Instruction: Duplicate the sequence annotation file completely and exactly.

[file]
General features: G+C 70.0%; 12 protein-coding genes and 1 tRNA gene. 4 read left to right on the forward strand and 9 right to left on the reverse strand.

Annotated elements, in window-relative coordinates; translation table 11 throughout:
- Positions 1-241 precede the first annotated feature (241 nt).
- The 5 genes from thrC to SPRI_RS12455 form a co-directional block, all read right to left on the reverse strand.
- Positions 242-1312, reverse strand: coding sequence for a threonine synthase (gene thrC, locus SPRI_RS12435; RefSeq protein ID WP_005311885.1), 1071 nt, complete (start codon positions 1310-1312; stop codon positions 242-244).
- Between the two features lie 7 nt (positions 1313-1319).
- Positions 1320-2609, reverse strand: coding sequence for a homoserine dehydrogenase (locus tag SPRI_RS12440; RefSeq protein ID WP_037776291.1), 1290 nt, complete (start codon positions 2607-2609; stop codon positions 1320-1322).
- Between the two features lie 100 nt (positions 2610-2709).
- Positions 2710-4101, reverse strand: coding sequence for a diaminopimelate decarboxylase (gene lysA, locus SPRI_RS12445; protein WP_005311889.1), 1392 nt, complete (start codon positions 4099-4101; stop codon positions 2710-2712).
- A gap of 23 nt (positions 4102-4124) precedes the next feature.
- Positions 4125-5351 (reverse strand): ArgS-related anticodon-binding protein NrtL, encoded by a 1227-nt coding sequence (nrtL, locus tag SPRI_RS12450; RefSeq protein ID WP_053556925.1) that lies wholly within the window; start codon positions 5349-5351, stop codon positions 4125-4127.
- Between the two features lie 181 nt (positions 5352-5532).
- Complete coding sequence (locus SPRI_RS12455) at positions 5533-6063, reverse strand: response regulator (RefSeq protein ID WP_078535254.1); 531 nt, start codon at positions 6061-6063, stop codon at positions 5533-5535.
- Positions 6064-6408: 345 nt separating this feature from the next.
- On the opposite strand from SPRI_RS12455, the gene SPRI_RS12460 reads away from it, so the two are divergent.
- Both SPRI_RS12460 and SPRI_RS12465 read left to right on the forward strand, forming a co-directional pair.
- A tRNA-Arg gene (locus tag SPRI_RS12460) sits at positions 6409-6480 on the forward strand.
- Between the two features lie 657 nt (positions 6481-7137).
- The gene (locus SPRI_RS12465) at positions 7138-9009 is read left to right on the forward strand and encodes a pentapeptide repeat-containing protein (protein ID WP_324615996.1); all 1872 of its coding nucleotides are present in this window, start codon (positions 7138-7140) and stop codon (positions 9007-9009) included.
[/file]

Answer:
General features: G+C 70.0%; 12 protein-coding genes and 1 tRNA gene. 4 read left to right on the forward strand and 9 right to left on the reverse strand.

Annotated elements, in window-relative coordinates; translation table 11 throughout:
- Positions 1-241 precede the first annotated feature (241 nt).
- The 5 genes from thrC to SPRI_RS12455 form a co-directional block, all read right to left on the reverse strand.
- Positions 242-1312, reverse strand: coding sequence for a threonine synthase (gene thrC, locus SPRI_RS12435; RefSeq protein ID WP_005311885.1), 1071 nt, complete (start codon positions 1310-1312; stop codon positions 242-244).
- Between the two features lie 7 nt (positions 1313-1319).
- Positions 1320-2609, reverse strand: coding sequence for a homoserine dehydrogenase (locus tag SPRI_RS12440; RefSeq protein ID WP_037776291.1), 1290 nt, complete (start codon positions 2607-2609; stop codon positions 1320-1322).
- Between the two features lie 100 nt (positions 2610-2709).
- Positions 2710-4101, reverse strand: coding sequence for a diaminopimelate decarboxylase (gene lysA, locus SPRI_RS12445; protein WP_005311889.1), 1392 nt, complete (start codon positions 4099-4101; stop codon positions 2710-2712).
- A gap of 23 nt (positions 4102-4124) precedes the next feature.
- Positions 4125-5351 (reverse strand): ArgS-related anticodon-binding protein NrtL, encoded by a 1227-nt coding sequence (nrtL, locus tag SPRI_RS12450; RefSeq protein ID WP_053556925.1) that lies wholly within the window; start codon positions 5349-5351, stop codon positions 4125-4127.
- Between the two features lie 181 nt (positions 5352-5532).
- Complete coding sequence (locus SPRI_RS12455) at positions 5533-6063, reverse strand: response regulator (RefSeq protein ID WP_078535254.1); 531 nt, start codon at positions 6061-6063, stop codon at positions 5533-5535.
- Positions 6064-6408: 345 nt separating this feature from the next.
- On the opposite strand from SPRI_RS12455, the gene SPRI_RS12460 reads away from it, so the two are divergent.
- Both SPRI_RS12460 and SPRI_RS12465 read left to right on the forward strand, forming a co-directional pair.
- A tRNA-Arg gene (locus tag SPRI_RS12460) sits at positions 6409-6480 on the forward strand.
- Between the two features lie 657 nt (positions 6481-7137).
- The gene (locus SPRI_RS12465) at positions 7138-9009 is read left to right on the forward strand and encodes a pentapeptide repeat-containing protein (protein ID WP_324615996.1); all 1872 of its coding nucleotides are present in this window, start codon (positions 7138-7140) and stop codon (positions 9007-9009) included.